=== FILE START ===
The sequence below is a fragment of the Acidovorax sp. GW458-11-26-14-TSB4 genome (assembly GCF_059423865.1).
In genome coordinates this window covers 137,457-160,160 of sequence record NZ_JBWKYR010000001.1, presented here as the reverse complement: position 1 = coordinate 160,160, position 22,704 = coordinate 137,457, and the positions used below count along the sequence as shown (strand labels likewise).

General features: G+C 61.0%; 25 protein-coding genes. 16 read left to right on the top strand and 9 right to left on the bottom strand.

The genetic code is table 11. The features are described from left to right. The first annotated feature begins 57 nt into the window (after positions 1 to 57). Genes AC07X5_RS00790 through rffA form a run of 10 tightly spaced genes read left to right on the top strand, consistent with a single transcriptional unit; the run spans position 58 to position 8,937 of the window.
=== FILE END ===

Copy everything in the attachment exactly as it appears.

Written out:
The sequence below is a fragment of the Acidovorax sp. GW458-11-26-14-TSB4 genome (assembly GCF_059423865.1).
In genome coordinates this window covers 137,457-160,160 of sequence record NZ_JBWKYR010000001.1, presented here as the reverse complement: position 1 = coordinate 160,160, position 22,704 = coordinate 137,457, and the positions used below count along the sequence as shown (strand labels likewise).

General features: G+C 61.0%; 25 protein-coding genes. 16 read left to right on the top strand and 9 right to left on the bottom strand.

The genetic code is table 11. The features are described from left to right. The first annotated feature begins 57 nt into the window (after positions 1 to 57). Genes AC07X5_RS00790 through rffA form a run of 10 tightly spaced genes read left to right on the top strand, consistent with a single transcriptional unit; the run spans position 58 to position 8,937 of the window.